Laughter Isn't Always the Best Medicene

     Homer described laughter as "the celestial joy of the gods after their daily banquet." Darwin said of laughter, "It seems primarily to be the expression of mere joy or happiness. We clearly see this in children at play who are almost incessantly laughing."  More recently, Freud thought it's a "cathartic" response to emotional tension.  Readers Digest had a column titled: Laughter Is the Best Medicine.

     I don't think any of those definitions apply to Dr. Christine Blasey Ford, especially Laughter is the Best Medicine.  It's the opposite, a sign civility has been lost.  Dr. Blasey Fold told us the laughter of her attackers left an indelible mark that remained in her "hippocampus" all her life--a lesson for the nation in neurology.  Why would someone laugh in front of their victim in such a circumstance?  What comes to my mind is the sense of power and superiority they received--an insidious, invasive form of laughter, not with someone, but "at" them.  It establishes there was also the quest for power and entitlement. 

     What would have happened if Kavanaugh said, "it was a stupid adolescent act on my part that I'll forever regret and ask Dr. Ford to forgive me knowing full well it means I may never now serve on the Supreme Court."  That is to say if he had taken responsibility like an adult, rather than staying forever a boy.  It wasn't even a possibility, his only response was denial.  The culture we live in allows no other.  It would have changed history, far beyond anything he'll ever do on the Supreme Court or anyplace else.

     It isn't only him who never grew up, it's a whole lot of other people as well, giving him cover.  I saw clips from psychologists talking about the need for men to cry, so at least he wouldn't get nailed for that one, but not about taking full responsibility for their acts.  Innocent until proven guilty, or until you can't get away with it.  Where are the grown-ups?

     Just as telling was Kavanaugh's "presentation."  He was clearly not someone used to having his authority questioned.  A judge, a man who has presided in a courtroom for hundreds of hours determining the veracity of testimony, became a feckless, angry, pitiful victim who's only defense was being wrongly accused.  Reports surfaced that Trump himself coached him to be more arrogant and belligerent, like himself. His manifesto, confirmed again and again: make up a lie, stick with it, and blame everybody else. It appears Kavanaugh took that advice.  He was hardly the slippery eel in his earlier Fox News interview. 

     Rather than look at his own experience, and his own temperament, he took his cue from his boss and tried to emulate him, mistakenly seeing it as the winning formula. He was less credible than a college professor who never appeared in court before, let alone in front of the US Senate and the nation.  Isn't that also what adolescents do?  Put on a mask that somebody else provides, unable to find the maturity in themselves to admit the truth and be themselves, they take it from others and pretend to be men. 

     If the same neurological rules apply to him as to her, he's going to suffer just as much from his day in the Senate as she has through the years.  Who's laughing now?  Clarence Thomas also chose the course of denial.  Perhaps it's no accident he became one of the least distinguished judges in the history of the court.  If only you know your own disgrace, it's hard to make yourself known to those around you. Unlike Dr. Blasey Ford, they'll probably die with their secret.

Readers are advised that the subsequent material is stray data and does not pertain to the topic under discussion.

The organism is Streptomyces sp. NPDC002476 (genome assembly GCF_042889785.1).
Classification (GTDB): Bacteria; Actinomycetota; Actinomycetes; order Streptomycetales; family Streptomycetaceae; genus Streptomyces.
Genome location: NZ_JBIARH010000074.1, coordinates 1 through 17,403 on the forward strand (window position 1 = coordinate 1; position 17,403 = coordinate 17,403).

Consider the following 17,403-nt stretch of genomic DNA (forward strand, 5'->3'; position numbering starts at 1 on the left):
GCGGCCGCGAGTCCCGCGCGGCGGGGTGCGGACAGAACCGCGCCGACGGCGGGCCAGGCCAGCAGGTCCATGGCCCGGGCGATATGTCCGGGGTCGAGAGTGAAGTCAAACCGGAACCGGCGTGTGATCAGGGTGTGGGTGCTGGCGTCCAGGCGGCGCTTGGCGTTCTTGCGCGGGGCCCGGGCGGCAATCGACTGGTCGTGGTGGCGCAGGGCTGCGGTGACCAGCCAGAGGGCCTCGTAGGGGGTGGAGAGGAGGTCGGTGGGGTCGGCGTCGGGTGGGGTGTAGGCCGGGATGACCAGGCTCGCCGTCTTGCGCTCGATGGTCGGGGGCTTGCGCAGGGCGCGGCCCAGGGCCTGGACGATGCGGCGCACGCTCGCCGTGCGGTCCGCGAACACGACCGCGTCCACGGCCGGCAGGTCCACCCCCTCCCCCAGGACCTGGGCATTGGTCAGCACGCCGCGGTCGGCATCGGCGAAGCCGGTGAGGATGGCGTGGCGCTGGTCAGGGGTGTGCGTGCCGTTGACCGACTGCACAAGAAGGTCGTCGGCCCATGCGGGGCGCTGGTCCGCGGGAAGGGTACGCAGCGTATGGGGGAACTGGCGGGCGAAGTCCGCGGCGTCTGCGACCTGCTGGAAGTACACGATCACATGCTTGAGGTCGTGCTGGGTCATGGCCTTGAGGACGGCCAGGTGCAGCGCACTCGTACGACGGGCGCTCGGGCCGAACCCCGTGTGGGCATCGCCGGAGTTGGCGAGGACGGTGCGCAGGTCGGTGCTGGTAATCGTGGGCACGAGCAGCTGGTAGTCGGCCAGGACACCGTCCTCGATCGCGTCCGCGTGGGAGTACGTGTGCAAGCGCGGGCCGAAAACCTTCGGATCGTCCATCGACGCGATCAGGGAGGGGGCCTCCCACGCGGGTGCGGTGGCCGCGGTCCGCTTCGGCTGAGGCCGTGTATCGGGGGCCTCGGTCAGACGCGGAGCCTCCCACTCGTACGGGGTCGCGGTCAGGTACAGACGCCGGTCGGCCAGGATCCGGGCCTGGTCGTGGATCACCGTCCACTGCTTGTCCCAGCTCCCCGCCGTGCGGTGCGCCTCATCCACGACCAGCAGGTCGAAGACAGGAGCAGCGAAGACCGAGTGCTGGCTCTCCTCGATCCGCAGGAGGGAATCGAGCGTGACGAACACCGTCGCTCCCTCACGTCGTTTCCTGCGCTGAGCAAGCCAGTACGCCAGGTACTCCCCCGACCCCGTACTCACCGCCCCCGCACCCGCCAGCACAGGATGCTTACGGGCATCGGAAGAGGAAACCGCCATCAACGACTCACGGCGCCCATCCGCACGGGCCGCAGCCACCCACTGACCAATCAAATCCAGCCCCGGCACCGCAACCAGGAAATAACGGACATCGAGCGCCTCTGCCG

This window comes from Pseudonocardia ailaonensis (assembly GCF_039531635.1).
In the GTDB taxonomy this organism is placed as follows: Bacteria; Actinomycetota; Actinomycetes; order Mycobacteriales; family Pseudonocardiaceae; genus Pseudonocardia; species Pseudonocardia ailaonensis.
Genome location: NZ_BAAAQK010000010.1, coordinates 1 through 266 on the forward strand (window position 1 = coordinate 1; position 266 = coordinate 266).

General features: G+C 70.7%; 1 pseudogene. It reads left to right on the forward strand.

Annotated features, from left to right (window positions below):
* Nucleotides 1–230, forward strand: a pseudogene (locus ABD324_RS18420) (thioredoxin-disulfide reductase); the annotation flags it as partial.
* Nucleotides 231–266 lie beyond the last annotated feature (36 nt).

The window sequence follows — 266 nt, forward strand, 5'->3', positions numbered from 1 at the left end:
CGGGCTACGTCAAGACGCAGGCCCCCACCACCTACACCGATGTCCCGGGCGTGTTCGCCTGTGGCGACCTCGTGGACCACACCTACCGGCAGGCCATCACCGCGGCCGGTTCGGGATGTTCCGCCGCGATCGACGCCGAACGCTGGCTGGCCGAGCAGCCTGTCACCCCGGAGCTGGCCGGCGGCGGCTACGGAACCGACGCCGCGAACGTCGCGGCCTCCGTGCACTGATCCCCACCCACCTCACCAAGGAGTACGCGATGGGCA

Goons and delinquents attract other goons and delinquents, as every high school student knows.  It's pretty much the signature of the Trump administration.  A club for goons who's only concern is their own status and power.  Brett Kavanaugh's moral compass is forever challenged by his own ambition.  That's reason enough to disqualify him.     


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Comment by Rodney Roe on October 1, 2018 at 1:53pm

Odd,  that “you ate one,too” defense. It is an informal fallacy, but only elites know that. 

Comment by Ben Sen on October 1, 2018 at 2:02pm

Moki Icom:  Though my father started a fraternity, in those days it was more a pathway to meeting the right people and a sign of status.  By the time I went to school, during Vietnam, it was something the dummies did to get drunk and party.  We were the first to smoke pot, however, played music, and read each other poetry.  We had our hands full trying to stop a war.


Comment by Ben Sen on October 1, 2018 at 2:07pm

Rodney:  It isn't my idea, but there's no doubt we're in the age of ideology.  It like a cheap form of secular religion.  You're either left or right and that is supposed to determine who's side your on and whether you're friend or foe.  I think of it as just plain childish--but don't tell them that--if they can actually understand it--they have a fit.

Comment by Rodney Roe on October 1, 2018 at 7:08pm

The challenge of communicating across large divides is particularly interesting to me and others here.

There have been a number of TED talks on the subject.

In this series I particularly liked the presentations by Robb Willer and Celeste Headlee.  There is nothing really groundbreaking about this information.  It's just a combination of Communications 101 and Psych 101.  I think reading some of the work of Jonathan Heidt is very helpful, as well.


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